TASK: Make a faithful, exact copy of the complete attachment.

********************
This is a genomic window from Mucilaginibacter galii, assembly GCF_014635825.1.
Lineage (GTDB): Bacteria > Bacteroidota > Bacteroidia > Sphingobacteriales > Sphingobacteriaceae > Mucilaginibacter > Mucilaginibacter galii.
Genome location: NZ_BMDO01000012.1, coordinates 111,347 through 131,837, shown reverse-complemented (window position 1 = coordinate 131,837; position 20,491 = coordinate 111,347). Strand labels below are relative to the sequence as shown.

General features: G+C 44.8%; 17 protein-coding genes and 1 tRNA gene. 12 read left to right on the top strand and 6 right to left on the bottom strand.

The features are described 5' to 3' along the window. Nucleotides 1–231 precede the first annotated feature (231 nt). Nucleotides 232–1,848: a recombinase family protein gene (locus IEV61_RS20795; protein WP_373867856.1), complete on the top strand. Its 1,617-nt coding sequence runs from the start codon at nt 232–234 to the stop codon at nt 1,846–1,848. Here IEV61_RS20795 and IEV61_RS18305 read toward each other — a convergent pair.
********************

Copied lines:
This is a genomic window from Mucilaginibacter galii, assembly GCF_014635825.1.
Lineage (GTDB): Bacteria > Bacteroidota > Bacteroidia > Sphingobacteriales > Sphingobacteriaceae > Mucilaginibacter > Mucilaginibacter galii.
Genome location: NZ_BMDO01000012.1, coordinates 111,347 through 131,837, shown reverse-complemented (window position 1 = coordinate 131,837; position 20,491 = coordinate 111,347). Strand labels below are relative to the sequence as shown.

General features: G+C 44.8%; 17 protein-coding genes and 1 tRNA gene. 12 read left to right on the top strand and 6 right to left on the bottom strand.

The features are described 5' to 3' along the window. Nucleotides 1–231 precede the first annotated feature (231 nt). Nucleotides 232–1,848: a recombinase family protein gene (locus IEV61_RS20795; protein WP_373867856.1), complete on the top strand. Its 1,617-nt coding sequence runs from the start codon at nt 232–234 to the stop codon at nt 1,846–1,848. Here IEV61_RS20795 and IEV61_RS18305 read toward each other — a convergent pair.